Sometimes, you learn things by doing some linguistic analysis. I basically support everything that Forrest Hill has listed as issues for his campaign. In fact, his redistricting plan for California is brilliant. His newsletters are very much focused on those things that a Secretary of State can and should manage well. However, they are also focused on the positioning of his stance as Progressive, not as being Green. Here is a comparative Count of the use of the words Progressive and Green in the four newsletters that I still have in my inbox.

Green: Newsletter 5 (2), Newsletter 6(0), Newsletter 7(0), Newsletter 8 (1)

Progressive: Newsletter 5 (2), Newsletter 6(2), Newsletter 7(1) Newsletter 8 (0)

Total: 5 uses of the word progressive, 3 uses of the word Green.

It is just as illustrative to see how the words are used:
  • Newsletter 5, talks of progressive politics, and list Progressive Democrats, Independents and Greens as examples.
  • Newsletter 6, talks of Building a Progressive Future, no mention of the Green Party.
  • Newsletter 7, talks of the great progressive struggles, no mention of the Green Party..
  • Newsletter 8, mentions the Green Party to indicate support for Todd Chretien as the Green Party candidate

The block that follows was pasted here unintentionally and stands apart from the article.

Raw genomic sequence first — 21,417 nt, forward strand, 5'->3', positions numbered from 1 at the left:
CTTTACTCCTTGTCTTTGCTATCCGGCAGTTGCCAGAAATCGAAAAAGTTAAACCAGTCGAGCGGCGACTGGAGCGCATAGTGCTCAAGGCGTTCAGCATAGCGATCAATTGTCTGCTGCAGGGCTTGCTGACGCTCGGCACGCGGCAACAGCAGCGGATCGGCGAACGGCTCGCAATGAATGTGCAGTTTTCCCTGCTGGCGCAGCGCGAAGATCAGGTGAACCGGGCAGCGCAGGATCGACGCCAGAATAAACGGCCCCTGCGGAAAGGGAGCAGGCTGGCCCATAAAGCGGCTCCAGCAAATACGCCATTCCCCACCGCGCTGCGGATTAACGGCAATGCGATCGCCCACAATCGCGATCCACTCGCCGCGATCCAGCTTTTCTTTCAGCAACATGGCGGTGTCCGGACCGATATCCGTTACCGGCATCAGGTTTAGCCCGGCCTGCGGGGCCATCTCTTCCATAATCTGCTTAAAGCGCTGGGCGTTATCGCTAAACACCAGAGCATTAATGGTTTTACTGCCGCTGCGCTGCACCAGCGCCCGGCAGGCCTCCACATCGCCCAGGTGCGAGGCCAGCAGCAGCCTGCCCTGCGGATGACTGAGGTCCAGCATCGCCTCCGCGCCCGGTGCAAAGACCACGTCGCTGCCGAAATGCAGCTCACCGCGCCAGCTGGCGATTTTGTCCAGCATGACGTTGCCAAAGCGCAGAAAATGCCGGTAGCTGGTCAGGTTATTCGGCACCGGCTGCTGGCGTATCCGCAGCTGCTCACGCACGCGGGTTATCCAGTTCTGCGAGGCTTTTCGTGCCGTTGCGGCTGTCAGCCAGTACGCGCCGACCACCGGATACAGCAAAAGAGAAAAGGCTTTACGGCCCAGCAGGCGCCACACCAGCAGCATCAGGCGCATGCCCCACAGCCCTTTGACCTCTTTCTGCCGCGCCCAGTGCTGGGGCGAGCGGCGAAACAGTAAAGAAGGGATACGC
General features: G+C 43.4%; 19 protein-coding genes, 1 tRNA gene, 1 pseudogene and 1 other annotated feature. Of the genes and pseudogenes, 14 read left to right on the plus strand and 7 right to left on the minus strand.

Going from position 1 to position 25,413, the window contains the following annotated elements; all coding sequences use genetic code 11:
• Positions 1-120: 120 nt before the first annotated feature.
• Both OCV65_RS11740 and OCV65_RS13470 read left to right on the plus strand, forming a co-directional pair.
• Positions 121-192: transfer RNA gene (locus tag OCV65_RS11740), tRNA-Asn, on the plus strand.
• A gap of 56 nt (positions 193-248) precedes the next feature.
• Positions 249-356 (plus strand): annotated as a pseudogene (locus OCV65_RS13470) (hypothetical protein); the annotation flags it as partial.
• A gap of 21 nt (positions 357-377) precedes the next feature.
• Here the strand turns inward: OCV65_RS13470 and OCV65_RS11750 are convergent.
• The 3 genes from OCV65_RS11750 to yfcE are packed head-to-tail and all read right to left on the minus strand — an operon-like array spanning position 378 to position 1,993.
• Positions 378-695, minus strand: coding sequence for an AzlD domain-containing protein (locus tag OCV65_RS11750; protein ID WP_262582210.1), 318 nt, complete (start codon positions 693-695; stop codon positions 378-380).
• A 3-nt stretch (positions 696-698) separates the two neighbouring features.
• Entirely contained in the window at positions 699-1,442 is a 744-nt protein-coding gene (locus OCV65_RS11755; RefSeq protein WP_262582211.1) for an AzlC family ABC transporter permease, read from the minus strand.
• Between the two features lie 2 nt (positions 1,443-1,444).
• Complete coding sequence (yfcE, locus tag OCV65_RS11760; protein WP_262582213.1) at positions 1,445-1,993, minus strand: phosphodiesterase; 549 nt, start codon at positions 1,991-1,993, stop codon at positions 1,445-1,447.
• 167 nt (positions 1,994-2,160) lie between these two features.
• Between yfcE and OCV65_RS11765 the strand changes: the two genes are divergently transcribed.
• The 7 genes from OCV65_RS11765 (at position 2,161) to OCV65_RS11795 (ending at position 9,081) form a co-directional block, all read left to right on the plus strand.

It might be better that the party were re-named the Progressive Party, as there is nothing that Forrest has produced which tightly associates him with the Green Party or green values. While, as I said, those things that he says that he would do: IRV, sensible redistricting plan, immigrant voting in local elections, proportional representation, make sense, I get no feeling from reading his material that these arise from the values of the Green Party, but rather that the Green Party is a convenient place from which to carry forward his progressive agenda. In other words, I feel that there is nothing in these newsletters that even clearly associates Forrest with the Green Party, that would help attract people to the Green Party among voters who happen to agree with his positions.